When the pandemic struck, the first wave of transformation focused on relocating employees and providing support for remote workers. As a result of that transition, the workforce has forever transformed – people can now work from anywhere.
The global pandemic has irrevocably changed the physical workplace’s role. The office will always play a significant part in the workplace. As employees return to work, it’s time to consider how businesses can make the workplace a place where people want to be – not simply have to be and where they can work productively.
Creating an attractive workplace environment isn’t a new concept. Employees are reflecting on the benefits are important to them and which professions connect with their values, wants, and requirements in a career as a result of the pandemic. It’s possible that the incentives that make them want to come to work will change. They may crave time for collaboration and socialization in the workplace after working remotely, for example.
Now is not the time to slow down after the warp-speed shift that CIOs have experienced over the last two years. Focus on improving the workplace environment as organizations look to the future, including using data from sensors and building better cross-functional partnerships that can propel the company ahead.
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Using technology to improve the workplace experience
Offering the innovation and convenience that IT talent has come to anticipate in other parts of their lives can make a world of difference in how they feel about making the shift from their home office to their corporate office.
Sensors are helping businesses provide better experiences for employees as they return to work. Sensors provide real-time data on how often different areas of the office are used, which helps with office design decisions.
There are also substantial chances to use sensors to promote sustainability, which is something that employees are becoming increasingly concerned about. Sensors, for example, can help a building change lighting schedules for areas that are not used at particular times of the day or discover systems that need to be serviced before they break and need to be replaced. Every weekend, engineers cleanse the water in high-rise buildings to prevent chlorine from breaking down and create settings in which disease-causing bacteria can thrive. Businesses could use sensors to determine whether a system in a specific area of the building has been properly flushed and whether it needs to be re-flushed.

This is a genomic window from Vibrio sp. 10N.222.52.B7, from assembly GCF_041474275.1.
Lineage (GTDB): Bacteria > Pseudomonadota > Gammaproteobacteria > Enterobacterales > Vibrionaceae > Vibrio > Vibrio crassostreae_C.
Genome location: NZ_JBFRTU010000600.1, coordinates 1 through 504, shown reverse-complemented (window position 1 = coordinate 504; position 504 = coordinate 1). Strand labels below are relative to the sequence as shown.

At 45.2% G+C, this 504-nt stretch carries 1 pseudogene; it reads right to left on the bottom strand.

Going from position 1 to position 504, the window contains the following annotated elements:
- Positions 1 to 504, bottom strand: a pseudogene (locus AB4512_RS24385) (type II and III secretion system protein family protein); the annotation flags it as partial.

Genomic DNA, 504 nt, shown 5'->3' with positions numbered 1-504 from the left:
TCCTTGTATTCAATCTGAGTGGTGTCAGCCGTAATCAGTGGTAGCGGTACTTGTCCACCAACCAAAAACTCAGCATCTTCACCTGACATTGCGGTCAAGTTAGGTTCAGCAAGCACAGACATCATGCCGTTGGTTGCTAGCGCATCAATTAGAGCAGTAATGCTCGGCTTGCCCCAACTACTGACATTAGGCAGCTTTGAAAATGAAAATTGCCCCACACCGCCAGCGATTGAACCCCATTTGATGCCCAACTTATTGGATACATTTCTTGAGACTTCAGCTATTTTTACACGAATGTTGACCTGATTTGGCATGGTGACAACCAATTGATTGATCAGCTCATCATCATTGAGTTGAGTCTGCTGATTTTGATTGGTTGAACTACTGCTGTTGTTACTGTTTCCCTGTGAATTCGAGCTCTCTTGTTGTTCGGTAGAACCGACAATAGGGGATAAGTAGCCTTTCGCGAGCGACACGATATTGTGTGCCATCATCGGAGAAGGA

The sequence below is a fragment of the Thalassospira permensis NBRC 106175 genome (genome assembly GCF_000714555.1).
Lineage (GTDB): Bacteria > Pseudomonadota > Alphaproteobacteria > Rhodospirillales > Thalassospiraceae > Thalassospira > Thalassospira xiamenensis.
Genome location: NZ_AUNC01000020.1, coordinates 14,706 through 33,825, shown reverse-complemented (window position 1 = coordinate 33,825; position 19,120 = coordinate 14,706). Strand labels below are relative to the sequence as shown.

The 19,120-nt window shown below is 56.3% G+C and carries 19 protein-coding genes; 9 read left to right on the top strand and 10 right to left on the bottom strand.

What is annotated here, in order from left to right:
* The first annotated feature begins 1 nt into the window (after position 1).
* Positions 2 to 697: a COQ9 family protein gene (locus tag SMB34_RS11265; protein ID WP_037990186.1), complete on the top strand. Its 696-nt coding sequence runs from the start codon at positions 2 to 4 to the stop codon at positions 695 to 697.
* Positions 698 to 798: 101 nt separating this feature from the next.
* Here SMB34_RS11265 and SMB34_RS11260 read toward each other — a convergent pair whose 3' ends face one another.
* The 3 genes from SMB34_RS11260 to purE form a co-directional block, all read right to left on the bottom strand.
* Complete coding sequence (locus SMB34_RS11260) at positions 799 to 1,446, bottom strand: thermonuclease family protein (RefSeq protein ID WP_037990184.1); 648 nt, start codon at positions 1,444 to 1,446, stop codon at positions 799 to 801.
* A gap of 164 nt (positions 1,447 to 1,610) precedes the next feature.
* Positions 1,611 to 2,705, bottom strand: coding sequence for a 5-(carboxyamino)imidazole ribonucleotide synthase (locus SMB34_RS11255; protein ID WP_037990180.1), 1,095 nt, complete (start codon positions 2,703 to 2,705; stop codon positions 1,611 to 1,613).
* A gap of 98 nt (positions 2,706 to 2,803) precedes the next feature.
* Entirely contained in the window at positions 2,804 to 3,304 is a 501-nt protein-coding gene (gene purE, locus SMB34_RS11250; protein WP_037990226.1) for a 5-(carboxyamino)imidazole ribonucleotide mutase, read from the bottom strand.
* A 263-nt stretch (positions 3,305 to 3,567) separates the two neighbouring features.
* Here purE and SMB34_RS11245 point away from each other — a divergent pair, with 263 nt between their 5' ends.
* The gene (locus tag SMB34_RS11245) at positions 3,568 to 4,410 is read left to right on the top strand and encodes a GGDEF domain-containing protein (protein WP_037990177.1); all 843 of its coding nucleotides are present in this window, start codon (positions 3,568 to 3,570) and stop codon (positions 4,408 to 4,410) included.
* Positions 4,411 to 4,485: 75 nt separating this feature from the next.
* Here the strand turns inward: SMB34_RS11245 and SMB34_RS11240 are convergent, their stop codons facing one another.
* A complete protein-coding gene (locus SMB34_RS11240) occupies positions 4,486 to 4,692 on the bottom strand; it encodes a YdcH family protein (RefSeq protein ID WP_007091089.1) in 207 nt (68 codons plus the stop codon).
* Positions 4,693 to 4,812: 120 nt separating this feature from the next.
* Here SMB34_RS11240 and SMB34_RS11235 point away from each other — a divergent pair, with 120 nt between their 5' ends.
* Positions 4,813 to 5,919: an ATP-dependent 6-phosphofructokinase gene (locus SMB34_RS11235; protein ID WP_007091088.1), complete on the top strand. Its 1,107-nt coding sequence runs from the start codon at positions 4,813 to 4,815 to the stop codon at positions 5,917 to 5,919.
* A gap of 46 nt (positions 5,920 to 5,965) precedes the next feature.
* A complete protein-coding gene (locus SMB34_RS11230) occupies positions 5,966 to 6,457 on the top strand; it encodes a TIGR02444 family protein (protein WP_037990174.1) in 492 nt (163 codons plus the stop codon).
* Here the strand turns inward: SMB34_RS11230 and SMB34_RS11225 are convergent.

Two emerging CIO partnerships
Since early 2020, IT workers have gone through a lot, but it doesn’t mean businesses can relax now. In order to bring businesses into this next phase of transformation, two collaborations will be critical in the near future: the CIO-CHRO partnership and the CIO-real estate partnership.
As businesses rethink and reimagine how they recruit and retain talent, the CIO’s engagement with HR is vital. Technology is increasingly enabling day-to-day work, and employees gravitate toward organizations that offer cutting-edge, user-friendly technology. When employees operate in a hybrid role, the risk of technology failure disrupting their job and negatively impacting satisfaction and retention rates increases. The CIO and CHRO can no longer work in isolation; they should work closely together to understand how to tailor the hybrid workplace experience to the demands of employees.
Furthermore, as work is increasingly done through technology, the CHRO and CIO should work together to ensure that employees have access to knowledge on IT policies, security measures, and processes. To avoid IT turmoil, these two leaders will need to work together effectively.